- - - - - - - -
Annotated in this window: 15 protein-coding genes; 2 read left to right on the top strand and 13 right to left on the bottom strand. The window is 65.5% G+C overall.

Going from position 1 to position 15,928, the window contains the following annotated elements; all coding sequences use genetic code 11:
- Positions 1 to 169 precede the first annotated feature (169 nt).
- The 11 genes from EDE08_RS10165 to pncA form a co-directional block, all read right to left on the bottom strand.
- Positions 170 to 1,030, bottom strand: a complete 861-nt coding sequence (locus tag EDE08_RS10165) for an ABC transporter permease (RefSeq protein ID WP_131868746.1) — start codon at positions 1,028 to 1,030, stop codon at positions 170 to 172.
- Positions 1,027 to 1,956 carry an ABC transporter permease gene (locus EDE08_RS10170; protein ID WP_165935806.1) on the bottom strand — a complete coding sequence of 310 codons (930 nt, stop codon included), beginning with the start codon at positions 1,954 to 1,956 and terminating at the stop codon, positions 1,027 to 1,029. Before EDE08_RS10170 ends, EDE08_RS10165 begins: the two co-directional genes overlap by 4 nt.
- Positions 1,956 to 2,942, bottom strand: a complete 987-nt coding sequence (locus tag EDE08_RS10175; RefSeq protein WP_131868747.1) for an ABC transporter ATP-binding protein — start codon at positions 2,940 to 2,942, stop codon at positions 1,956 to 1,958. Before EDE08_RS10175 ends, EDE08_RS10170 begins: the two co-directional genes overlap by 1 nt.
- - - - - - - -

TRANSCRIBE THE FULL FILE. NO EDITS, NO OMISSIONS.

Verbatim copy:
Annotated in this window: 15 protein-coding genes; 2 read left to right on the top strand and 13 right to left on the bottom strand. The window is 65.5% G+C overall.

Going from position 1 to position 15,928, the window contains the following annotated elements; all coding sequences use genetic code 11:
- Positions 1 to 169 precede the first annotated feature (169 nt).
- The 11 genes from EDE08_RS10165 to pncA form a co-directional block, all read right to left on the bottom strand.
- Positions 170 to 1,030, bottom strand: a complete 861-nt coding sequence (locus tag EDE08_RS10165) for an ABC transporter permease (RefSeq protein ID WP_131868746.1) — start codon at positions 1,028 to 1,030, stop codon at positions 170 to 172.
- Positions 1,027 to 1,956 carry an ABC transporter permease gene (locus EDE08_RS10170; protein ID WP_165935806.1) on the bottom strand — a complete coding sequence of 310 codons (930 nt, stop codon included), beginning with the start codon at positions 1,954 to 1,956 and terminating at the stop codon, positions 1,027 to 1,029. Before EDE08_RS10170 ends, EDE08_RS10165 begins: the two co-directional genes overlap by 4 nt.
- Positions 1,956 to 2,942, bottom strand: a complete 987-nt coding sequence (locus tag EDE08_RS10175; RefSeq protein WP_131868747.1) for an ABC transporter ATP-binding protein — start codon at positions 2,940 to 2,942, stop codon at positions 1,956 to 1,958. Before EDE08_RS10175 ends, EDE08_RS10170 begins: the two co-directional genes overlap by 1 nt.